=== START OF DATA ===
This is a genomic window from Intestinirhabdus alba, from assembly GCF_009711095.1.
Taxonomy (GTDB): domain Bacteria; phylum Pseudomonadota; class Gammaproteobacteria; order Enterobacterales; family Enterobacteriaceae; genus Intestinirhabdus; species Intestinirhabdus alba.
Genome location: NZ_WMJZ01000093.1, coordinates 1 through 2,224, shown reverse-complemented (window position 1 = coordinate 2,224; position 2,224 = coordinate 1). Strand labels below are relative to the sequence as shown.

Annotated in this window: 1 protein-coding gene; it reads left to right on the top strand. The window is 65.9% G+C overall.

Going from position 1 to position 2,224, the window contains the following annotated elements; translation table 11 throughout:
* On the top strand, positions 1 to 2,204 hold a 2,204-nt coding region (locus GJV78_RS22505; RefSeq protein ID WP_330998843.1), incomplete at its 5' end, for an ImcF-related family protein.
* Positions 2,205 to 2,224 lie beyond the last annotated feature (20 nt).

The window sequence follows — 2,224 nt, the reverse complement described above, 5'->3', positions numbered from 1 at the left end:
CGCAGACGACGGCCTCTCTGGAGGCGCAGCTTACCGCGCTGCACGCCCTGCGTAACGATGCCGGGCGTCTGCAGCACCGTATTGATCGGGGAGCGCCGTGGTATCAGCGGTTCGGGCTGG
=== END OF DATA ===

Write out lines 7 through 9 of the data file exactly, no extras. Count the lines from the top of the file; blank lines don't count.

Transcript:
* Positions 2,205 to 2,224 lie beyond the last annotated feature (20 nt).

The window sequence follows — 2,224 nt, the reverse complement described above, 5'->3', positions numbered from 1 at the left end:
CGCAGACGACGGCCTCTCTGGAGGCGCAGCTTACCGCGCTGCACGCCCTGCGTAACGATGCCGGGCGTCTGCAGCACCGTATTGATCGGGGAGCGCCGTGGTATCAGCGGTTCGGGCTGG